“Basically I did a bit of a back catalogue, just to show people where I've been and what I've been doing.”
Three works - Unvaxxed, Blooming Teaser and Bug Mantis – which featured in both the McLeavey show and the Blumhardt Instagram are powerful pointers to where she is heading artistically in 2020.
Unvaxxed Cheryl Lucas 2020. Photo: Russell Kleyn.
She explains: “When I am working, I am fundamentally just trying to make sense of the world around me and possibly also trying to alleviate some of the anxiety I feel about the state of the planet and human stupidity. Unvaxxed happened at the end of the measles outbreak and at the start of the Coronavirus. I was thinking about human vulnerability and fragile infrastructures in the face of major events. How can we live good lives when we are on edge, worried about the potential destructive effects of things that we cannot control but can suddenly completely change our lives?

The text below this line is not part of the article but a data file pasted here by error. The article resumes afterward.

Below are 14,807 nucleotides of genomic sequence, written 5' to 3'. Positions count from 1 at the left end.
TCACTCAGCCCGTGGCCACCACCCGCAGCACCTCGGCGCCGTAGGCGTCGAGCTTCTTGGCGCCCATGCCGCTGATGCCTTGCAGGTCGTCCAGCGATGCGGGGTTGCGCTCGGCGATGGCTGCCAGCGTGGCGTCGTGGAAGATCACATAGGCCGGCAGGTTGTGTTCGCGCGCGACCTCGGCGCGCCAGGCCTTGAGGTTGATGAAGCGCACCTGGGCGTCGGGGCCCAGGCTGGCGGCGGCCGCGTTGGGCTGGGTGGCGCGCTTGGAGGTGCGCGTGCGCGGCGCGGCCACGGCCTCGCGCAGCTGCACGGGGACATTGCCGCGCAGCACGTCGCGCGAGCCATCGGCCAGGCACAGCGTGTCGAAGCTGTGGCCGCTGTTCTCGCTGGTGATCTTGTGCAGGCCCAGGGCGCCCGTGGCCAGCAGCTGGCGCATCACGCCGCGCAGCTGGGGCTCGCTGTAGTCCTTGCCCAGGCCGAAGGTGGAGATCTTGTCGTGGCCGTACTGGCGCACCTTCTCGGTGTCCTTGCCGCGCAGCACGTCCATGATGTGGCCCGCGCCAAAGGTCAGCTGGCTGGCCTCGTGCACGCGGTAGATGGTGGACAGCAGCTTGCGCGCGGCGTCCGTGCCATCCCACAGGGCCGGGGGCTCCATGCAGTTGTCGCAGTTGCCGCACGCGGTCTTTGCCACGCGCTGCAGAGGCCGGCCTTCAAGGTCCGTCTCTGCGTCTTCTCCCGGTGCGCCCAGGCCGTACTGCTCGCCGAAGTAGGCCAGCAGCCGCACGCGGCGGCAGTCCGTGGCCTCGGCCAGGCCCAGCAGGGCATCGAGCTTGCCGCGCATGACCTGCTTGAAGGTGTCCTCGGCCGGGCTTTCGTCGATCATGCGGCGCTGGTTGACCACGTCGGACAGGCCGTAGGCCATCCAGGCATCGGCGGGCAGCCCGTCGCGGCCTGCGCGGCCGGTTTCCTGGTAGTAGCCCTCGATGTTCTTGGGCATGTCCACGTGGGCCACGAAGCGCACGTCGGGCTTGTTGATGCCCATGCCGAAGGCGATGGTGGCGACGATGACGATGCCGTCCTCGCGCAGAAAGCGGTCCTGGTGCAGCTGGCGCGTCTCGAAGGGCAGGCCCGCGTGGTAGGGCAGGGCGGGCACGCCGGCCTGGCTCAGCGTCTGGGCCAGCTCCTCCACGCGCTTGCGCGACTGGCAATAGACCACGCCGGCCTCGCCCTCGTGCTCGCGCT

“Earthquakes, nitrate leaching, viruses, atmospheric carbon dioxide, campylobacter, deadly insects etc; none of these are obvious threats, in that you cannot actually see them, but they lurk nonetheless.
“I live above a port. I know that foreign bugs and insects could be coming here any day. Which ones are the potential destroyers of humans and crops? They all look innocent - do I squash them all, just in case?
Bug Mantis Cheryl Lucas 2020. Photo: Russell Kleyn.
“Bug Mantis is the innocent lurker. Unvaccinated people look no different from vaccinated, they all look the same until disease strikes. Unvaxxed bares all, fragile open-sided structure and pox-like surface, explicit in its condition.
Blooming Teaser Cheryl Lucas 2020. Photo: Russell Kleyn.